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into which media at what times. The importance of such a system is identified by a number of European Community Directives which require member countries to bring these into existence and stipulate certain conditions for their operation (see Table 4). Given the number of possible variables, most permitting systems are highly complex. They have frequently grown over many years, with layer after layer of permits superimposed on each other.

Attempts are currently under way in several countries to develop more integrated systems of permitting that allow authorities to consider all environmental variables at the same time.15

Permitting systems reflect many variables, including the administrative culture of countries. Federal systems typically require more complex permitting structures, particularly when levels of government are not integrated (as in the United States), so that regulatory requirements and permits become primary means of communicating priorities between levels of government. Countries with a strong civil service tradition can rely on continuity in public administration to a greater extent than countries like the United States or the Netherlands where civil service is but a career station for many individuals. A strong civil service tradition generally results in more stable (some would say more rigid) administration. In countries with a strong civil service, comparable stability is frequently to be found in the staffing of private sector enterprises so that long-term relationships between administrators and enterprises can develop. Such relationships have both positive and negative results. All parties can afford to take a medium- to long-term perspective, relying on the continuity of the relationship to ensure that goals that have been postponed are also met. The need to deal again and again with the same people make commitments more readily enforceable since the alternative is to encounter difficulties at subsequent stages. On the other hand, lack of stability in relationships can lead to more aggressive pursuit of particular goals since delay is tantamount to failure. This fosters more confrontational relationships.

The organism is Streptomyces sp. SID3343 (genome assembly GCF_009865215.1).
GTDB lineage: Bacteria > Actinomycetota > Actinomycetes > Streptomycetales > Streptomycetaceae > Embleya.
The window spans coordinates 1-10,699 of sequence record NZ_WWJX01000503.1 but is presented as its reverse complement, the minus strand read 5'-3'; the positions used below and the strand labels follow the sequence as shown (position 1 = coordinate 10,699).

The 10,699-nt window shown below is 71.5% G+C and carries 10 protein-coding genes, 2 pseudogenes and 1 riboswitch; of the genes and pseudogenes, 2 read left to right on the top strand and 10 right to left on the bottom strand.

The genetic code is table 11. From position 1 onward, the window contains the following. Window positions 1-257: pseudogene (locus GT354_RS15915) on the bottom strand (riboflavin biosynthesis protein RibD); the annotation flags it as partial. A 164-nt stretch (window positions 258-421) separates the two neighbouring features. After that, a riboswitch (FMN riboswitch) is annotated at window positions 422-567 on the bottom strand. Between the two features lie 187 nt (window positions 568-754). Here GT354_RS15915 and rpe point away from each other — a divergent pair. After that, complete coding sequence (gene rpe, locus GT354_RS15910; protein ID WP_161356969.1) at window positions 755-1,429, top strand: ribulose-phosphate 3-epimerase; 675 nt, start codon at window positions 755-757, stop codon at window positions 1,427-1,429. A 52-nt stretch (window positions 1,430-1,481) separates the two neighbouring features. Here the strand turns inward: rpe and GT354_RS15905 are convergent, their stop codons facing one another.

All of these factors in the permitting system will tend to impact the form and substance of environmental regulation. It is impossible in practice to determine the exact nature of these impacts since they can be both positive and negative.

Comparing Costs

The cost of environmental protection measures is an obvious measure of economic impact and appears to lend itself readily to comparison. Two problems arise, however. Comparing costs tends to obscure the related benefits, not only through environmental improvement but also through gains in efficiency. For example, the Canadian authorities moved in the mid eighties to significantly reduce acidifying emissions. This included major emission reductions at a nickel smelter in Sudbury, Ontario, the largest single source of sulfur dioxide emissions on the North American continent. The new requirements caused the operator of the smelter to rethink its smelting operations and undertake a far-reaching redesign

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